The Whistleblower

The Whistleblower (2010), American policewoman Kathryn Bolkovac (Rachel Weisz) uncovers evidence that U.N. peacekeepers In Bosnia are complicit in a flourishing sex-trafficking trade.  She was sent to Bosnia to train cops in the aftermath of that country’s brutal civil war. But when she brings her allegations to light, she discovers that her foes are more powerful than the law. Based on the true story of a police officer from Nebraska, who joined the U.N. peacekeeping mission in Bosnia. She found underage girls were being traded and held hostage in a sex trafficking operation there. Bolkovac discovered that local police and U.N. peacekeepers themselves were also involved.  When she approached her managers, she was first ignored, then fired.  This is a gritty and unsettling film that, at times, is difficult to watch. At the same time it is gripping and compelling. The atmosphere in the movie is taut throughout — the tension is almost suffocating.  Bolkovac’s character as she stands upright with dignified resolve in the face of alpha male villainy is something to applaud and learn from. Thank God for people like her. Here is a person who has shown so much more integrity than our recent raft of feckless presidents, senators, and congressmen. She is an inspiration. What’s stunning is that the American private security firm DynCorp International, whose employees committed these crimes, is still employed by the U.S. government in all sorts of operations in Iraq, Afghanistan, etc.  My brother who is a Georgia State trooper worked as a private contractor in Iraq and Saudi. When this movie came out he said “It’s about time. These private companies are getting away with breaking the law every day.”  Wow, what an eye opener! Many people don’t know human trafficking is real and it takes place every day.  These things are really going on, and we should all be awoken to them.  This is a gripping semi-documentary involving a topic that needs widescreen attention.  Good story line, good pacing, tension building to a crescendo, straightforward realistic acting (nothing forced or over-the-top), and straightforward honesty about utterly sickening, depraved corruption at the highest international levels (including but not limited to the UK and USA) which continues to this day. This movie does what we are supposed to do as civilized humans: expose that which is evil and hidden from public knowledge. The world needs more whistleblowers.  There are more than an estimated 2.7 million victims of human trafficking in the world right now.  If people understood more about the reality of this ever-increasing crisis, it would help to inform society on how we can help victims and eventually put an end to the human trafficking industry.  If the purpose of this film is to shake up the viewer to actually care to the core about the victims of sex-trafficking, it certainly has succeeded with me. Bravo, brave Kathryn Bolkovac for daring to take on a world of evil, and for inspiring this unforgettable film.  This is a powerful movie well worth watching.  I recommend it for the information it provides. Very eye-opening.  Very sad story.  Before the closing credits, the onscreen printed remarks regarding the facts of the story are nearly as chilling as the movie itself.  The story is so compelling, so horrific, and so well told that it deserves higher ratings than the usual Hollywood mere fictional treatments dressed up with high-speed car chases, gunfights, maniacal villains, and obligatory sex. It’s a shame some of those big-name producers don’t get involved in making more true-life movies about this kind of stuff and less nonsense. TheWhistleblower is the real deal.  Docudrama Thriller 2010 R 112 minutes.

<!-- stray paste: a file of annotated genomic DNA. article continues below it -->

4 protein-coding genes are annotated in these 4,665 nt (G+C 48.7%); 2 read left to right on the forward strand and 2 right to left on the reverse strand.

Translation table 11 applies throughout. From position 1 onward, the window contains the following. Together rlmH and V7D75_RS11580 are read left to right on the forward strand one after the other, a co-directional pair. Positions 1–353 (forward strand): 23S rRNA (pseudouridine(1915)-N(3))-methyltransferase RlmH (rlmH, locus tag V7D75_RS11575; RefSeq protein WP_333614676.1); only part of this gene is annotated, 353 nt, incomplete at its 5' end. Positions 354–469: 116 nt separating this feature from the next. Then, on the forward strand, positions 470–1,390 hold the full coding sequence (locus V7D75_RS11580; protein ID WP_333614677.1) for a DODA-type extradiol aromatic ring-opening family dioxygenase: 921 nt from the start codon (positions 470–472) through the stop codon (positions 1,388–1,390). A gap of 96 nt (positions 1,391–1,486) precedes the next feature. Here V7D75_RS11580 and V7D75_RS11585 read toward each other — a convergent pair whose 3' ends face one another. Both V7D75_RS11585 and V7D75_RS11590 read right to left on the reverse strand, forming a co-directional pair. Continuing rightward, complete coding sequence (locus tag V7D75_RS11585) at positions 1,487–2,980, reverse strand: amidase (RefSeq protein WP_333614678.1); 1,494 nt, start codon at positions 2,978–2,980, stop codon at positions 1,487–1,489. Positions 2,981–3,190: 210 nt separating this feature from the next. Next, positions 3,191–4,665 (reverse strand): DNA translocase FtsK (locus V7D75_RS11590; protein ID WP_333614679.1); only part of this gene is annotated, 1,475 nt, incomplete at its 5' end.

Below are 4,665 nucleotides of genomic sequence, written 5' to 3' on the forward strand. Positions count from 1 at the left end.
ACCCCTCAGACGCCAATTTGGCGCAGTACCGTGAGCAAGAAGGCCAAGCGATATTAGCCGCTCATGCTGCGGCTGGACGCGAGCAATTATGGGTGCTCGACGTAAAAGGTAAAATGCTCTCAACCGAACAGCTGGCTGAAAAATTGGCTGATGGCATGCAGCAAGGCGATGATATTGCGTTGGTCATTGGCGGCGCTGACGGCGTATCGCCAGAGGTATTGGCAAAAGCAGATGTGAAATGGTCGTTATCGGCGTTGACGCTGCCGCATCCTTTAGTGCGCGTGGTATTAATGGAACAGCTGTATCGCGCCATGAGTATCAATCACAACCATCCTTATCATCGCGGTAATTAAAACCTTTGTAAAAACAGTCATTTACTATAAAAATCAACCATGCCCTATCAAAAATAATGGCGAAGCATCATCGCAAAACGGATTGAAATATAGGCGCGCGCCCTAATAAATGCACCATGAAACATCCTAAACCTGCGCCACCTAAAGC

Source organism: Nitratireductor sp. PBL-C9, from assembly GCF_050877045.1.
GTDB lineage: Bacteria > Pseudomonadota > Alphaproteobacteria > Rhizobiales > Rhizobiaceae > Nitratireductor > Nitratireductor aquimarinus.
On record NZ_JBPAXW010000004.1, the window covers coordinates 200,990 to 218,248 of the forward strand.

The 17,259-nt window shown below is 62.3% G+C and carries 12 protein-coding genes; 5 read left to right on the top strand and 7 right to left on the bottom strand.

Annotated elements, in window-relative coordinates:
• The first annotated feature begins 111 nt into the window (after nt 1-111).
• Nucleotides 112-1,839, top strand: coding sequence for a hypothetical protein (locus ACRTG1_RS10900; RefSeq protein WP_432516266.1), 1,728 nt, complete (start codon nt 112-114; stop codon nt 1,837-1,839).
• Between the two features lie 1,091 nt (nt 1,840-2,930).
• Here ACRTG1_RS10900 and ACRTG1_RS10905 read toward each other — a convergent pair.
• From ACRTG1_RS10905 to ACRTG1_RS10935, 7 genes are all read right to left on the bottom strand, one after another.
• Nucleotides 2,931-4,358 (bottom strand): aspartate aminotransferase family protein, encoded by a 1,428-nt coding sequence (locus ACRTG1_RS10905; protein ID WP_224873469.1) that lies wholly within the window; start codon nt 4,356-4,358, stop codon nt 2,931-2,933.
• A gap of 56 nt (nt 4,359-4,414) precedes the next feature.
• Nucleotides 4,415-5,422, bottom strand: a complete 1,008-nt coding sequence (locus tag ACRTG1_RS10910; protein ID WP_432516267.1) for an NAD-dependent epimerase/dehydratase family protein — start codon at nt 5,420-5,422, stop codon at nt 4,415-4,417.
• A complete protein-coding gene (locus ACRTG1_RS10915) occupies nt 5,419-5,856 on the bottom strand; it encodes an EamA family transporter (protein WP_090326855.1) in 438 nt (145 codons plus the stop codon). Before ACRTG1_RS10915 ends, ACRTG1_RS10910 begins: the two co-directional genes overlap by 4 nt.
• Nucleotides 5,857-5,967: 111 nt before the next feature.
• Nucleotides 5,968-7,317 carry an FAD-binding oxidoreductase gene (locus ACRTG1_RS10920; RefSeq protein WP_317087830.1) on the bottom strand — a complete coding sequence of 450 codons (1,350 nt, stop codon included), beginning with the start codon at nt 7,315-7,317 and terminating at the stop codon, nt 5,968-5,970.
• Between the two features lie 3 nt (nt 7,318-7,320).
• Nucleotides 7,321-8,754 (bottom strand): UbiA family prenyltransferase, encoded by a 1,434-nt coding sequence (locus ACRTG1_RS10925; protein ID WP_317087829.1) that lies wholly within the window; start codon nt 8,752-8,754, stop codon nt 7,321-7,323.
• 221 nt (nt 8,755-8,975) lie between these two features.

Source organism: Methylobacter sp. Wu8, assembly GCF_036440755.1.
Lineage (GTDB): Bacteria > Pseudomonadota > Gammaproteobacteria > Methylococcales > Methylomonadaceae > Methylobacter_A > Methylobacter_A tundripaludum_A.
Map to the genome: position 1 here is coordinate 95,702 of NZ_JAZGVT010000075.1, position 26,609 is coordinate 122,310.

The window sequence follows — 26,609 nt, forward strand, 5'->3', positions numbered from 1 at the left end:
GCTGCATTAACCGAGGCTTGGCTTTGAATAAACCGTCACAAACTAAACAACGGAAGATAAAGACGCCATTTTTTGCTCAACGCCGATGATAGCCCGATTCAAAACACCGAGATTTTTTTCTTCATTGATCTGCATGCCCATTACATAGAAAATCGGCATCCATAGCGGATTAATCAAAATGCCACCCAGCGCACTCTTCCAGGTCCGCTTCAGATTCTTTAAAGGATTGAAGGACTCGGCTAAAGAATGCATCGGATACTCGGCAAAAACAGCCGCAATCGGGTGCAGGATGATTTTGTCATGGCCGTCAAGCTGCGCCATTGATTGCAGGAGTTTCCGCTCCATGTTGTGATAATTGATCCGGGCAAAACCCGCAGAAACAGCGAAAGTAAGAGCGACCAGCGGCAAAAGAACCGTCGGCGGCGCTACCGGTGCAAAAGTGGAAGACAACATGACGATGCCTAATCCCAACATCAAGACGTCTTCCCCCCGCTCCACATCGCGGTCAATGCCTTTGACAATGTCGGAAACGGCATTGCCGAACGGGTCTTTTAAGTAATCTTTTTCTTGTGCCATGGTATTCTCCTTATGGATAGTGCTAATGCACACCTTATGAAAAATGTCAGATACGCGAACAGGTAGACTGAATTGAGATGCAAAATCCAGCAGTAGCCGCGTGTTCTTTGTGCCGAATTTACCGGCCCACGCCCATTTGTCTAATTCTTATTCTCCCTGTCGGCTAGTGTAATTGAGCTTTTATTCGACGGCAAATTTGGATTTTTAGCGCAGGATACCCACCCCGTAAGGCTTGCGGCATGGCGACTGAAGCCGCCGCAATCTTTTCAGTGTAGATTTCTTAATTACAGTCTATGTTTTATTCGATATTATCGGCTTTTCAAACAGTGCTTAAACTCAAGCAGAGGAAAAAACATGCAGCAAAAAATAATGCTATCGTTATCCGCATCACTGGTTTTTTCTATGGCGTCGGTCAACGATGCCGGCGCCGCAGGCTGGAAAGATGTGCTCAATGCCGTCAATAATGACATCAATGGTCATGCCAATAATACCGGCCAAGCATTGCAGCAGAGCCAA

SEE ALSO:

All the President’s Men

The Trials of Henry Kissinger

 

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